Here is the description and table of contents of the new Neil Gaiman/Al Sarrantonio anthology Stories: All-New Tales :

“The joy of fiction is the joy of the imagination. . . .”

The best stories pull readers in and keep them turning the pages, eager to discover more–to find the answer to the question: “And then what happened?” The true hallmark of great literature is great imagination, and as Neil Gaiman and Al Sarrantonio prove with this outstanding collection, when it comes to great fiction, all genres are equal.

Stories is a groundbreaking anthology that reinvigorates, expands, and redefines the limits of imaginative fiction and affords some of the best writers in the world–from Peter Straub and Chuck Palahniuk to Roddy Doyle and Diana Wynne Jones, Stewart O’Nan and Joyce Carol Oates to Walter Mosley and Jodi Picoult–the opportunity to work together, defend their craft, and realign misconceptions. Gaiman, a literary magician whose acclaimed work defies easy categorization and transcends all boundaries, and “master anthologist” (Booklist) Sarrantonio personally invited, read, and selected all the stories in this collection, and their standard for this “new literature of the imagination” is high. “We wanted to read stories that used a lightning-flash of magic as a way of showing us something we have already seen a thousand times as if we have never seen it at all.”

Joe Hill boldly aligns theme and form in his disturbing tale of a man’s descent into evil in “Devil on the Staircase.” In “Catch and Release,” Lawrence Block tells of a seasoned fisherman with a talent for catching a bite of another sort. Carolyn Parkhurst adds a dark twist to sibling rivalry in “Unwell.” Joanne Harris weaves a tale of ancient gods in modern New York in “Wildfire in Manhattan.” Vengeance is the heart of Richard Adams’s “The Knife.” Jeffery Deaver introduces a dedicated psychologist whose mission in life is to save people in “The Therapist.” A chilling punishment befitting an unspeakable crime is at the dark heart of Neil Gaiman’s novelette “The Truth Is a Cave in the Black Mountains.”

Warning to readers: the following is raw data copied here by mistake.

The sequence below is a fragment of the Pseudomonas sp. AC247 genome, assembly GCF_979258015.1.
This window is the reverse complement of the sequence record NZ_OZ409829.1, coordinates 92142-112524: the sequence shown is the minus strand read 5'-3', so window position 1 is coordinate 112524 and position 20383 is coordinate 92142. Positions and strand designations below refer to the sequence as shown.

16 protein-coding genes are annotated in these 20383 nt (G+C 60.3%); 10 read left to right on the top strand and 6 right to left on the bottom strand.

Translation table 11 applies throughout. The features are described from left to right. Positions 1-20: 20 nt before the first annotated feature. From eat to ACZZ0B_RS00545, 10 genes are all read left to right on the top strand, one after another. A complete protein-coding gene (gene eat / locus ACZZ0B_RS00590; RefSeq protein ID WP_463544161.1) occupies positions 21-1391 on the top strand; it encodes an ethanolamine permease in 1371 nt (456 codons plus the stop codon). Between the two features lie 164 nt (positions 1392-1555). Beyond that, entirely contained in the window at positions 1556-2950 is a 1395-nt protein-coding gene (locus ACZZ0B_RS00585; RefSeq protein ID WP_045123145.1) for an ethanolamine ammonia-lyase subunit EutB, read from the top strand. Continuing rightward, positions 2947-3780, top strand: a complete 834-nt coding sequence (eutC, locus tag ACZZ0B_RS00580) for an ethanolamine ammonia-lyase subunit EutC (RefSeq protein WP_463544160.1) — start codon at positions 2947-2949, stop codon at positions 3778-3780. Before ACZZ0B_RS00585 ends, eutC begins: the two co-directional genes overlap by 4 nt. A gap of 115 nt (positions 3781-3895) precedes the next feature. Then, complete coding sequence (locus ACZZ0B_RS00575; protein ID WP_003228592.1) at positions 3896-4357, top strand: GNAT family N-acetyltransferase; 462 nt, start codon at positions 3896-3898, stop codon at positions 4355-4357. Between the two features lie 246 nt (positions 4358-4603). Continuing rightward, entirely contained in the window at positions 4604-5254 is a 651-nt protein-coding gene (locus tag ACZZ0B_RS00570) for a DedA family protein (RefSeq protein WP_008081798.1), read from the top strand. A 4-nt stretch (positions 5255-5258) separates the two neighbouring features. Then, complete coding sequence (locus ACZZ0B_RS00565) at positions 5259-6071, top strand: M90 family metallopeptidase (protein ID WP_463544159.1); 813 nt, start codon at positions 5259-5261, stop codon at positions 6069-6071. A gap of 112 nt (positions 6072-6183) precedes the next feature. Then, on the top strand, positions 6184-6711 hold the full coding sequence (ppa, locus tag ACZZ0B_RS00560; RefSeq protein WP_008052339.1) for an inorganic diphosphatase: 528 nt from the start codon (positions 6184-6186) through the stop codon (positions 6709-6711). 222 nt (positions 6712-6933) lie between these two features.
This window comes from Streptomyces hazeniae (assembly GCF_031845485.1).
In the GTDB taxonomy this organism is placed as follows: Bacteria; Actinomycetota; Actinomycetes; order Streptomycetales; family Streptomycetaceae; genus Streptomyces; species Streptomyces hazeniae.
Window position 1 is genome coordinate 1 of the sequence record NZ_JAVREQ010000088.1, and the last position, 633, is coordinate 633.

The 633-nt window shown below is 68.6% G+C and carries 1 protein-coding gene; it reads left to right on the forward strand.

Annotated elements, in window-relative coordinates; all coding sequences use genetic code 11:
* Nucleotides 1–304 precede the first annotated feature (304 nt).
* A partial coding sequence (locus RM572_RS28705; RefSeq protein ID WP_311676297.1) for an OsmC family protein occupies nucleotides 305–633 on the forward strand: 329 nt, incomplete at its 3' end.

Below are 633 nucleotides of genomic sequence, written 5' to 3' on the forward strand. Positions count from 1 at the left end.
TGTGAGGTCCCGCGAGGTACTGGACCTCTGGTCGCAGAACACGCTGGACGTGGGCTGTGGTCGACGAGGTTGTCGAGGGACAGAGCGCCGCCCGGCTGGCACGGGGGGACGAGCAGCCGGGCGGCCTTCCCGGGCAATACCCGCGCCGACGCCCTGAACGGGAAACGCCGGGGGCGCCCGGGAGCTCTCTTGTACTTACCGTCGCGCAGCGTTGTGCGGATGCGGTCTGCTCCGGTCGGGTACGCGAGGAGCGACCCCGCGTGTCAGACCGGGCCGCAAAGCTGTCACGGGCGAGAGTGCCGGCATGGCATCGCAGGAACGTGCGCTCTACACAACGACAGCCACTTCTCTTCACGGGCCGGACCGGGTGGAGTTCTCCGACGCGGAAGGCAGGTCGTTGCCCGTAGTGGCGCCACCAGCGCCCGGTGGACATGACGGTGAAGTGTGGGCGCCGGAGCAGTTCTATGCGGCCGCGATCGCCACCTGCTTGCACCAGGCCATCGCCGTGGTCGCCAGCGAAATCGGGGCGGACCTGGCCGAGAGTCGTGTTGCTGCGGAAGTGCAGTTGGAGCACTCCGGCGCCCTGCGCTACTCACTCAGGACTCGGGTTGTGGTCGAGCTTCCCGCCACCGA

As it transforms your view of the world, this brilliant and visionary volume–sure to become a classic–will ignite a new appreciation for the limitless realm of exceptional fiction.

Table of contents, follows…

  1. “Blood” by Roddy Doyle
  2. “Fossil-Figures” by Joyce Carol Oates
  3. “Wildfire in Manhattan” by Joanne Harris
  4. “The Truth is a Cave in the Black Mountains” by Neil Gaiman
  5. “Unbelief” by Michael Marshall Smith
  6. “The Stars are Falling” by Joe R. Lansdale
  7. “Juvenal Nyx” by Walter Mosley
  8. “The Knife” by Richard Adams
  9. “Weights and Measures” by Jodi Picoult
  10. “Goblin Lake” by Michael Swanwick
  11. “Mallon the Guru” by Peter Straub
  12. “Catch and Release” by Lawrence Block
  13. “Polka Dots and Moonbeams” by Jeffrey Ford
  14. “Loser” by Chuck Palahniuk
  15. “Samantha’s Diary” by Diana Wynne Jones
  16. “Land of the Lost” by Steward O’Nan
  17. “Leif in the Wind” by Gene Wolfe
  18. “Unwell” by Carolyn Parkhurst
  19. “A Life in Fictions” by Kat Howard
  20. “Let the Past Begin” by Jonathan Carroll
  21. “The Therapist” by Jeffrey Deaver
  22. “Parallel Lines” by Tim Powers
  23. “The Cult of the Nose” by Al Sarrantonio
  24. “Human Intelligence” by Kurt Anderson
  25. “Stories” by Michael Moorcock
  26. “The Maiden Flight of McCauley’s Bellerophon” by Elizabeth Hand
  27. “The Devil on the Staircase” by Joe Hill

[via Jeff Ford]

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